Association between remifentanil and acute kidney injury
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To the Editor:
We would like to discuss the methodological issues of the interesting study by Sakai et al. . To prove an association and causal relationship between a potential predictor and an outcome variable, Hill’s criteria should be met [2, 3]. The criteria include strength, consistency, specificity, temporality, biological gradient (dose–response relationship), biological plausibility, coherence, experiment, and analogy. For example, as the remifentanil could result in vasodilation and increase in renal perfusion via suppression of vasopressin, there is a physiologic plausibility for remifentanil to decrease the risk of acute kidney injury (AKI). However, a significant association was not found, possibly due to small sample size. Regarding the dose–response relationship, the author’s analysis seems to be insufficient. The remifentanil administration was evaluated only as a binomial variable in the multivariate analysis. The distribution of three different dose categories was shown in Fig. 2. The dose–response relationship could be analyzed by adding these three dose categories to the multivariate analysis, Or, if the data on the remifentanil dose were available as a continuous variable, the dose of remifentanil as a continuous variable could be added to the multivariate analysis in their study or in a further prospective trial.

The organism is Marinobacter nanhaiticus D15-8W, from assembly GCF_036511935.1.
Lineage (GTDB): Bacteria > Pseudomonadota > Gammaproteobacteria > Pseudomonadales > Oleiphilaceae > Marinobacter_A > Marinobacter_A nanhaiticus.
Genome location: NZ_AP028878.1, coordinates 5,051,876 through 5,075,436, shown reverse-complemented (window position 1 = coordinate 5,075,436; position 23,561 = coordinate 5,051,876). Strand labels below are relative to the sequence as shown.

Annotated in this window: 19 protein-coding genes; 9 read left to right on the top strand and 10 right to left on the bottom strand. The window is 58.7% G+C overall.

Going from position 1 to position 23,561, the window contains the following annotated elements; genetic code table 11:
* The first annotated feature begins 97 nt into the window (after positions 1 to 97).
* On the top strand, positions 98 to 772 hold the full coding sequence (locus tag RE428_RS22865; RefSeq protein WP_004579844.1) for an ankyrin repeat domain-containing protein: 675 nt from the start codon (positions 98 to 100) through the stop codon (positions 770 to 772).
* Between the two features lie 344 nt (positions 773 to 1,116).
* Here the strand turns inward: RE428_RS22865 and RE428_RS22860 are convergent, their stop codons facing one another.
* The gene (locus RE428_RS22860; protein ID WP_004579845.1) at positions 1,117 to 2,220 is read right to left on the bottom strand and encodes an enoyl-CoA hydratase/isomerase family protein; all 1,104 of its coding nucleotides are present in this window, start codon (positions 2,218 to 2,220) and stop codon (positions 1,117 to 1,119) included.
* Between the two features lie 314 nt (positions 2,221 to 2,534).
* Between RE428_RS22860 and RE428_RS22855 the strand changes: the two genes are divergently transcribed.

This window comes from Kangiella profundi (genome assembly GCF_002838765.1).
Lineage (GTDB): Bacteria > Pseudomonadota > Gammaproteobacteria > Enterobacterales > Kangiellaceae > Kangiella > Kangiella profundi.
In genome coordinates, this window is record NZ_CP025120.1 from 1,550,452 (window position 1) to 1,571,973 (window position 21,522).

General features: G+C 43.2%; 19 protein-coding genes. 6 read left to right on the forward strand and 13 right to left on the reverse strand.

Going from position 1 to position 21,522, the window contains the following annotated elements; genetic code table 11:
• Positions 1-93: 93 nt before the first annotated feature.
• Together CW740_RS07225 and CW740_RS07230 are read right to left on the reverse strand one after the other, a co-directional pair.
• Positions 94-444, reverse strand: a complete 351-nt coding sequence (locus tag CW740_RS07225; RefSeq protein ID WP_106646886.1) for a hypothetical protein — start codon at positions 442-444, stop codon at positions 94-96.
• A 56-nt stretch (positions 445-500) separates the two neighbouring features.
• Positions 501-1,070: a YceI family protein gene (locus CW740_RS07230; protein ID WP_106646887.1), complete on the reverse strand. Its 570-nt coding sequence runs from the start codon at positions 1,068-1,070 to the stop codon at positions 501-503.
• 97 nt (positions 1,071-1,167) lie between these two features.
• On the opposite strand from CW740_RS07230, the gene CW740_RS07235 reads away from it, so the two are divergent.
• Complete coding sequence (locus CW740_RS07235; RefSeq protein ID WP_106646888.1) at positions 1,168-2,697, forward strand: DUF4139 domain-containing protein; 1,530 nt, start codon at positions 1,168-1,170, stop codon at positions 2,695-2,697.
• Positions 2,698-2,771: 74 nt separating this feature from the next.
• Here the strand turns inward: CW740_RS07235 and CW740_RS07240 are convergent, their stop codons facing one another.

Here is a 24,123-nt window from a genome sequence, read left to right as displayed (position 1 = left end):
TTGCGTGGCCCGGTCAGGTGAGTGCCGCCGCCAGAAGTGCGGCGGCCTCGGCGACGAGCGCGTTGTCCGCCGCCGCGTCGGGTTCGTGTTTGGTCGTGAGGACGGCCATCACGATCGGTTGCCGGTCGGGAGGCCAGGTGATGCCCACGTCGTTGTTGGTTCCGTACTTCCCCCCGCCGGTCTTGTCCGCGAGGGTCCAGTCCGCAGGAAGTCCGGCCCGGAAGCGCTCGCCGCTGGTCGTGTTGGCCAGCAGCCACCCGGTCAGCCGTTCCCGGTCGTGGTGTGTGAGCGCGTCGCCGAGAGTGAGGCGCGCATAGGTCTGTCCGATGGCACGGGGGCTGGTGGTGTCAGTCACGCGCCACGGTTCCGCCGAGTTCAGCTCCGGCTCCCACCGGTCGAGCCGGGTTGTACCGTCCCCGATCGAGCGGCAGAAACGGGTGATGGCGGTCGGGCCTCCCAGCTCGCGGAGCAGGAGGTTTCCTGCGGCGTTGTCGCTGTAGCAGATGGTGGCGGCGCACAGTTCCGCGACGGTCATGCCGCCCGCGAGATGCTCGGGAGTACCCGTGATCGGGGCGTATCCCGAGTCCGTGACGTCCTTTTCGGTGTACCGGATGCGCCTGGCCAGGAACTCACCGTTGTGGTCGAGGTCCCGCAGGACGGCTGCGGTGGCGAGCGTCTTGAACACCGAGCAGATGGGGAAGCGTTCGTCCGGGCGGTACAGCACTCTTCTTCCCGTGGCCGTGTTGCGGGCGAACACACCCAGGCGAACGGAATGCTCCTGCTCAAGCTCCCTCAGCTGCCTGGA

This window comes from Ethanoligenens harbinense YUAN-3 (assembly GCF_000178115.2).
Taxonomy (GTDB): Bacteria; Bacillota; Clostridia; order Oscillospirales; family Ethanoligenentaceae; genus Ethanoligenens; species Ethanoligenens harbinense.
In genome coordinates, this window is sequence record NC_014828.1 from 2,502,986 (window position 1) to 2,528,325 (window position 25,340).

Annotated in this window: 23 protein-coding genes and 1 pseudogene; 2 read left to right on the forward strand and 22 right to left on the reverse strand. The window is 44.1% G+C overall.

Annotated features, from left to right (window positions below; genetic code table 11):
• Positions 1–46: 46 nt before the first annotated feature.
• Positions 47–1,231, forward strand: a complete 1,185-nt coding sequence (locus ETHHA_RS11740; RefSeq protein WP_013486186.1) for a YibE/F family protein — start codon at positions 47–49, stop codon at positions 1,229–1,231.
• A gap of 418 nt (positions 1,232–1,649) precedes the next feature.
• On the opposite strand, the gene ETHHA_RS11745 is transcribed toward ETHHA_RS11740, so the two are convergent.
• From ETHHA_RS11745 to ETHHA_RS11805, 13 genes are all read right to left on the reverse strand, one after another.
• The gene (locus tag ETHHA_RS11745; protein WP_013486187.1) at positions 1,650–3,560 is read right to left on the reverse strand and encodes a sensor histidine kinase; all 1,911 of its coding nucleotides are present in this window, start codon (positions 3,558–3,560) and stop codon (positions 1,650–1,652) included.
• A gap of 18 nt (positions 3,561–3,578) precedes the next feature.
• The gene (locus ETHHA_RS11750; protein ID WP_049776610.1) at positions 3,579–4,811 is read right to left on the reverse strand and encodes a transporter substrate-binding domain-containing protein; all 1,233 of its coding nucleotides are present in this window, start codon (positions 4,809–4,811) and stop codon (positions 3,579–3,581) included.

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Conflict of interest
No competing interest declared.